More people buy existing houses than build new ones. It is common practice for new homeowners to renovate, remodel, and generally alter their home to make it more to their liking and better suit their lifestyle. Enterprising decorative concrete professionals can easily capitalize on this fact.
As an industry, we have many big meetings, shows, and conferences every year. There are events for every conceivable segment of concrete, masonry, and cement. But how many of those are aimed squarely at contractors? And how many are meant for the decorative concrete contractor? If you’re working hard, stamping concrete, staining, and installing decorative overlays, what’s out there for you to see the latest tools, techniques, and products?
We tend to fixate on using stamped concrete for a limited scope of applications – driveways, patios, sidewalks, pools. But there is more it can do. One of the more unlikely options is as a replacement for hardwood and engineered wood floors. Read more to find out how stamped concrete can effectively compete with hardwood.
Professionalism is important to continued and sustainable success. It can be difficult to maintain, but professionalism pays off. When you demonstrate the core values of a professional – competency, honesty, preparation, and consideration – you improve your chances of making the sale and developing long term, repeat customers who gladly recommend you to others. Respect your customer, respect your crew, and respect yourself.
The value added prospect of decorative concrete is unique for the contractor. It relies heavily on the margin between the extra time and material expense and the customer’s higher perceived value of the finished product. This difference represents the additional potential earnings for the contractor, versus traditional, non-decorative concrete work.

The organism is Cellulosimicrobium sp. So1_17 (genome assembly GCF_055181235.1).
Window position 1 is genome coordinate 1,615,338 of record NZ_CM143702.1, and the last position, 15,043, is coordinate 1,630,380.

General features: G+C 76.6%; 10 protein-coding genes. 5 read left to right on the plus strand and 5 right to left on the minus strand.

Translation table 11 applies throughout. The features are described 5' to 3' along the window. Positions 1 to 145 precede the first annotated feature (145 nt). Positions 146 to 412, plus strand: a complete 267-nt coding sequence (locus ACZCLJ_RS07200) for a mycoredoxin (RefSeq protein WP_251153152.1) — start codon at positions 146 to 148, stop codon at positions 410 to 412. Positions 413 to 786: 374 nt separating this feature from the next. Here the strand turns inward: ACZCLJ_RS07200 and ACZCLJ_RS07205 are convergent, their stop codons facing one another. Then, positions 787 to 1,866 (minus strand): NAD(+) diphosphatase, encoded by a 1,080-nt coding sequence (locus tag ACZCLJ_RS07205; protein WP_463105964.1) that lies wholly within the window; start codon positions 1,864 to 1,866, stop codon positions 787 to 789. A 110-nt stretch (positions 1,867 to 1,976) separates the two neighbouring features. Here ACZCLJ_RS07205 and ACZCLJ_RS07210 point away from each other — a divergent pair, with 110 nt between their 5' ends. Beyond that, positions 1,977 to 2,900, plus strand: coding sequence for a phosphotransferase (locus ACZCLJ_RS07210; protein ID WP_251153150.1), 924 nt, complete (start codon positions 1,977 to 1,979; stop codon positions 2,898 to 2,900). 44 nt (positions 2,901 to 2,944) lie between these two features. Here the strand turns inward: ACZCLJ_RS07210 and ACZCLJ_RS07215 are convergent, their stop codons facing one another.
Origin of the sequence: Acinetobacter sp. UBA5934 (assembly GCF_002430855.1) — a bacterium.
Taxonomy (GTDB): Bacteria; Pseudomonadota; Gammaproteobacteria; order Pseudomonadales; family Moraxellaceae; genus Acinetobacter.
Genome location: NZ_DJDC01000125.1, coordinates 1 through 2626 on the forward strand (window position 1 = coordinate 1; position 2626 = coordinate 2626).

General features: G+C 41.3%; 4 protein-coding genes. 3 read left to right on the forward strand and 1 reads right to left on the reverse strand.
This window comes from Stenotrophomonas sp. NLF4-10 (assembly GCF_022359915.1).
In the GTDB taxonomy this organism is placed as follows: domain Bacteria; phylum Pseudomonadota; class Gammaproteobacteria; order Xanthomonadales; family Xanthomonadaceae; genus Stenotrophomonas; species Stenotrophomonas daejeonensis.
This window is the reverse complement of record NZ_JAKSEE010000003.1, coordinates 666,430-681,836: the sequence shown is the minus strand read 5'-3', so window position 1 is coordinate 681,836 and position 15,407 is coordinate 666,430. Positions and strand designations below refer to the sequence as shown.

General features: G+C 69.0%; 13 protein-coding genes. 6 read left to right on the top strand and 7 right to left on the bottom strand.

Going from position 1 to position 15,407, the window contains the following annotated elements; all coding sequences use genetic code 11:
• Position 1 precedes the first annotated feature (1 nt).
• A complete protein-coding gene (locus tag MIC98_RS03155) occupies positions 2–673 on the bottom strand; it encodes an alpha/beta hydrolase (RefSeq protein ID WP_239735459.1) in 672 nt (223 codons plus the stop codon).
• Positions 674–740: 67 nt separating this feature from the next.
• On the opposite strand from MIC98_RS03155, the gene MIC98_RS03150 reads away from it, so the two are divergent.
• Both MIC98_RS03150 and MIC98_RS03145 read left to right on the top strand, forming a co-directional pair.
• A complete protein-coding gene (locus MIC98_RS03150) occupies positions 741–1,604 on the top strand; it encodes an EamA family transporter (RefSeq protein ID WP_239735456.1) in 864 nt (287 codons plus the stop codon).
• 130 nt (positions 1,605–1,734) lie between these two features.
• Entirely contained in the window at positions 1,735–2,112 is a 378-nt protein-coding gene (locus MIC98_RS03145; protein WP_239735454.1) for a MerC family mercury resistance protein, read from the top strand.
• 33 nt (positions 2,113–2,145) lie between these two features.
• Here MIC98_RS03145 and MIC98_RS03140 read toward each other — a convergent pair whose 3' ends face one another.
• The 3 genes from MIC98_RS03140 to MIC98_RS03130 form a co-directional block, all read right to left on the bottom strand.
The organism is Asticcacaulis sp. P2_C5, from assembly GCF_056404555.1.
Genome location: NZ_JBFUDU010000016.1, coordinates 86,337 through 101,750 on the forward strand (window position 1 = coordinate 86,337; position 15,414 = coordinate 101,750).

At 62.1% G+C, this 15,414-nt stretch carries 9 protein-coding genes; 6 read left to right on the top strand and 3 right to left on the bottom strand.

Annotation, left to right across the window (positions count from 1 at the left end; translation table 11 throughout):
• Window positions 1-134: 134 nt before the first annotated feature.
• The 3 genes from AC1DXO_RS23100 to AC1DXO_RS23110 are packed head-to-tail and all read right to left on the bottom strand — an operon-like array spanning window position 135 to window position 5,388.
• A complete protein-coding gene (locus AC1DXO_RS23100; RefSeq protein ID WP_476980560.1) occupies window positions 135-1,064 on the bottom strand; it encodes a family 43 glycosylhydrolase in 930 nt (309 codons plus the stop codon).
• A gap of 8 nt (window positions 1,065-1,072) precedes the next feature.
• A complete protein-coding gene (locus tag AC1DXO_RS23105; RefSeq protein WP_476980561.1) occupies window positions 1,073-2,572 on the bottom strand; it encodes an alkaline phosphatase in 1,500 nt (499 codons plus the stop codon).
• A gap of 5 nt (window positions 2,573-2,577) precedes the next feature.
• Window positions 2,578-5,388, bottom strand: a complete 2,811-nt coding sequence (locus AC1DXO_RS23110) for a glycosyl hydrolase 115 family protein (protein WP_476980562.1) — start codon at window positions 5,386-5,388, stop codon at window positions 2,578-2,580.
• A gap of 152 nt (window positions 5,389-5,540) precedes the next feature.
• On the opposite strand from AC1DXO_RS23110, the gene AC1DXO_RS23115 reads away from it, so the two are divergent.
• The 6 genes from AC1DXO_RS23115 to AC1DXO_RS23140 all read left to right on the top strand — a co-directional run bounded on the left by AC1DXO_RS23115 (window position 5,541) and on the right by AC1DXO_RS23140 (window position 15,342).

World of Concrete is the highlight of the year for the concrete and masonry industries. As a result, most exhibitors try to have something big to show off at World of Concrete. Here’s a quick preview of what Solomon Colors is bringing to the show for 2017:
Sign up for MyConcreteContractor.com between January 17th, 2017 and February 17th, 2017 for a chance to win a Samsung Tab2 tablet! If you're going to be at the World of Concrete, stop by booth # O41054 for details. Offer only valid for decorative concrete contractors - review MyConcreteContarctor.com terms of service for eligibility.
A good website can help net you more sales, grow your business, and build your reputation. And it doesn't have to be hard. Read more to learn why you need a website and how to get started.
Concrete restoration is how many contractors break into decorative concrete. The barrier to entry can be relatively low and the opportunities are plenty. Concrete restoration is how Brickform Training guru John Reynolds got his start and it could be how you get yours.
Antiquing goes by many names, including release color, accent color, and highlight color. Simply put, antiquing is an additional color used to accent and highlight textured concrete. It is formed when a secondary color is applied to a textured concrete surface, generally in the deeper areas of the impression.
This is a common question at Brickform training. On the surface, the products seem fairly similar. They are both surface-applied coloring agents. They both create opaque color. They both come with the complete Brickform Standard Color Selection. There are a few significant differences that dictate when, where, and how both Cem-Coat and Freestyle Pro are used. Find your application below to see which is better and why.
Exposed aggregate is a classic decorative finish for concrete. It is arguably the oldest form of decorative concrete, dating back to the early 20th century. Exposed aggregate is a versatile finish for flatwork, vertical applications, and as a component of larger, more complex projects. Surface Deactivator is the exposed aggregate surface retarder from Solomon Colors. It is just one of the many products offered by Solomon Colors to make exposed aggregate better. Surface Deactivator offers more control and consistency than sugar-based retarders.
Acid stains belong to a class of materials called reactive stains. These stains do not use pigment to color concrete. Instead, they chemically react with calcium hydroxide (lime) in the concrete to change color. This leads to rich, amazing, and durable color. Beauty comes with a price, however. As the color change is reliant on a chemical reaction, it may be hard to predict or control. Read on to see how Brickform Blush Tone Acid Stain was used to stain a basement floor.
Water-based stains are another weapon in the war on ugly concrete. Over the past couple decades, water-based stains have grown in popularity due to their ease of use and wide color palette. The growth of water-based stains has democratized the staining market.